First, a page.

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            Skills for Employment
    CIDA Policy context and Programming guidelines
         ACCC Forum–Edmonton, June 4 2011

    Presentation on Skills for Employment at CIDA

    • Part 1. CIDA Policy context:
    Thematic priority: Stimulating sustainable economic
    Links to thematic priority: Securing the future of
       children and youth
    • Part 2. CIDA Skills for Employment programming
    • Part 3. Skills for Employment programming at

    Part 1. CIDA Policy context

    • CIDA has three thematic priorities:
    -Increasing food security;
    -Securing the future of children and youth;
    -Stimulating sustainable economic growth.
    • Stimulating sustainable economic growth priority has
       three paths:
    -Building economic foundations
    -Growing businesses
    -Investing in people
    • Skills for Employment programming falls under path
       “Investing in people”
    CIDA Policy context: link to “Securing the future
    of children and youth”
    Securing the future of children and youth has three paths:
    -access to a quality education;
    -child survival, including maternal, newborn and child health;
    -safe and secure futures for children and youth;
    Skills for Employment falls under Sustainable economic growth
       but is linked to access to quality education, in
       particular to “support learning opportunities and life skills
       training for youth, in and out of school”
    Skills for Employment programming is often focused on youth
       as a target group, and generally involves training institutions
       that provide educational services
    Part 2. CIDA Skills for Employment (SFE)
    Programming guidelines
    Skills for Employment (not using term “TVET”)
    • Goes beyond formal technical and vocational
      education and training
    • Includes knowledge, skills and competencies gained
      in schools and in the workplace
    • Includes short and longer-term training programs
    • Focuses on young people and adult workers and
      recognizes the critical importance of life-long
    • As the names indicates, puts a strong emphasis on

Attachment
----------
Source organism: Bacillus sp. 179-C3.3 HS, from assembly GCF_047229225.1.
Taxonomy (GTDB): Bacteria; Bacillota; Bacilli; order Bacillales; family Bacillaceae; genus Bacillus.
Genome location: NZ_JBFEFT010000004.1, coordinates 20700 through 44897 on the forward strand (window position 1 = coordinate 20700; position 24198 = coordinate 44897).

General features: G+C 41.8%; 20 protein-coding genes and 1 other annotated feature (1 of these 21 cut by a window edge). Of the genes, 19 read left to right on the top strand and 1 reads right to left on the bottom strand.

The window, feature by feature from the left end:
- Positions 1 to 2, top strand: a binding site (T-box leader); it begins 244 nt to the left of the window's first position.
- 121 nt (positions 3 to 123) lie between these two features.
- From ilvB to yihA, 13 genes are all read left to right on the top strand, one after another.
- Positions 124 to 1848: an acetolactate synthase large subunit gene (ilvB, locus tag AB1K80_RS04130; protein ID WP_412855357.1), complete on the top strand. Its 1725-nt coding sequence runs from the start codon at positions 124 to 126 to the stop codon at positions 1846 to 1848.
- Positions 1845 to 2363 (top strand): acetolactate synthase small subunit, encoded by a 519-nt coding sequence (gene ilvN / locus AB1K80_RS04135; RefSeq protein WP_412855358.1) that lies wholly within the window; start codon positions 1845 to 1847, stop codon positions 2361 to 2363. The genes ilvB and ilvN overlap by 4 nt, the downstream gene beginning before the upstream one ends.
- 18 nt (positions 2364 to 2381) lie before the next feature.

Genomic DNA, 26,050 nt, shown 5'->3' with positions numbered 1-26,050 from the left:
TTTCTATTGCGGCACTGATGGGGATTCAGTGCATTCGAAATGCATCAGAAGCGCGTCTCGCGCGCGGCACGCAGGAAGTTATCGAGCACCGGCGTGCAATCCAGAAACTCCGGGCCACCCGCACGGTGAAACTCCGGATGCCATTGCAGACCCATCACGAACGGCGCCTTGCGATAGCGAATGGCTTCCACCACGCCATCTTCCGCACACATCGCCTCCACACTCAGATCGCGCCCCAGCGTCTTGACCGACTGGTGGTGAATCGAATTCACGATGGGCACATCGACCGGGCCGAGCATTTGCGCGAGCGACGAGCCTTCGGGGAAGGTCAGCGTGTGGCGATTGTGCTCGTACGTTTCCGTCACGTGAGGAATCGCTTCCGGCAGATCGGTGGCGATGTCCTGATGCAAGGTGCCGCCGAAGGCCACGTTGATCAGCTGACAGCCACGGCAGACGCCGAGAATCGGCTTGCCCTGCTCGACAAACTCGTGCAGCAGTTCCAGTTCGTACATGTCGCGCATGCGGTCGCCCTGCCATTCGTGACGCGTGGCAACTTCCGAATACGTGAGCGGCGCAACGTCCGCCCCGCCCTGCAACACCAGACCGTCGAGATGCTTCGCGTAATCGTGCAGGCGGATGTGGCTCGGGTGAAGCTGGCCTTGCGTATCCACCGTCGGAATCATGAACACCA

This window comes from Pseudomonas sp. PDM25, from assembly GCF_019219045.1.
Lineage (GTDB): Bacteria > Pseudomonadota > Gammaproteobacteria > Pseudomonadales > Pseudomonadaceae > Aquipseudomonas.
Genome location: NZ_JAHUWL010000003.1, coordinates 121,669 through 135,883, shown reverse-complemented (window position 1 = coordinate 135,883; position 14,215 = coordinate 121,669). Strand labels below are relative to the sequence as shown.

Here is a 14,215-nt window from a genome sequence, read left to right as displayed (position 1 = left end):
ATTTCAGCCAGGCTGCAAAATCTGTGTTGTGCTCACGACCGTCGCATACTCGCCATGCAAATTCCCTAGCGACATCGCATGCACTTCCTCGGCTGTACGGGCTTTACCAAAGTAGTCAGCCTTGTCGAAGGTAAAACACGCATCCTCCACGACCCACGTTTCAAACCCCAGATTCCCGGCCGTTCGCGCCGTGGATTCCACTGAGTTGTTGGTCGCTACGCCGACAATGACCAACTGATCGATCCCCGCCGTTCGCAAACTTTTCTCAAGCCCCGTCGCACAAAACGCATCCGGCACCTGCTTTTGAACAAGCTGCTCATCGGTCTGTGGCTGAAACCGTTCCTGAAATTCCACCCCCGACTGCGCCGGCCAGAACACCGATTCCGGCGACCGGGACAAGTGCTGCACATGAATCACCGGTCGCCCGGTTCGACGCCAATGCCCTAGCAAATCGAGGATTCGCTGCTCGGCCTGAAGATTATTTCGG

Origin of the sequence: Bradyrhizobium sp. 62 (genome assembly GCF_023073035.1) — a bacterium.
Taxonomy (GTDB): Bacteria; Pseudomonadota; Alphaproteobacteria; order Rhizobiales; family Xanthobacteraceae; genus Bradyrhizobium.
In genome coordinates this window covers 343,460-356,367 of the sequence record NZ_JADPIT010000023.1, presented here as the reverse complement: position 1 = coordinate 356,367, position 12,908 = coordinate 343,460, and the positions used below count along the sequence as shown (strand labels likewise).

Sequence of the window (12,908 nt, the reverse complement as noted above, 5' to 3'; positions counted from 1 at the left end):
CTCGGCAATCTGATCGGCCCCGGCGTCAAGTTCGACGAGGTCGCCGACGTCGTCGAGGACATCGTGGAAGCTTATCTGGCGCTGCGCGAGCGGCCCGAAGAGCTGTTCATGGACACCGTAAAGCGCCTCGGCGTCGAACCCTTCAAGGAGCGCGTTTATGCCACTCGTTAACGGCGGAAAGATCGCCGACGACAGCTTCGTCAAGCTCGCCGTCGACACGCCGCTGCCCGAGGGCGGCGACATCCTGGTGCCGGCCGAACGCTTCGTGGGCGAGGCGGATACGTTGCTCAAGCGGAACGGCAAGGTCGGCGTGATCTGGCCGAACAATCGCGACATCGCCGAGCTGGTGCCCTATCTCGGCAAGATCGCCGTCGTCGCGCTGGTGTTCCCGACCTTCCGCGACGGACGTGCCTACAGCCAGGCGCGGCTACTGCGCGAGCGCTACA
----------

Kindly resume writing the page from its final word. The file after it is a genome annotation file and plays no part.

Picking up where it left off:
finding employment after skills training

    Elements of Effective SFE programming

    • 11 elements

    • Based on best
      practices and
      lessons learned
      and at CIDA

    • Reflect CIDA’s vision of demand-driven,
      sustainable, equitable SFE

    1. Economic and policy environments

    • What is needed:
       o   A stable economic environment
       o   A sound investment climate
       o   Well-functioning financial institutions
       o   Relatively efficient labour markets

    • First steps could include:
       o Realistic labour market analysis
       o Building capacity to interpret data
       o Development of sound SFE policies and frameworks

    2. Demand-driven, flexible programming

    • Sound SFE programs are:
       o Responsive to demands of local or national labour
       o Able to adapt to changes in technology

    • There will be a need to:
       o Strengthen links among government ministries,
         business, labour and training programs
       o Build capacity to analyze and disseminate labour market
       o Ensure flexibility of SFE programming

    3. Involvement of the private sector

    • Involvement of the private sector is critical
    • Industry associations, business, small and medium
      enterprises, labour organizations can:
       o Deliver training programs
       o Help to identify emerging market needs
       o Provide valuable input into:
          o policy development
          o competencies
          o curriculum design and delivery
          o training standards

    4. Financial resources

    • SFE programs are often expensive
    • Funding must support:
      o   Curriculum
      o   Teacher training
      o   Equipment and materials
      o   Facilities (learning sites)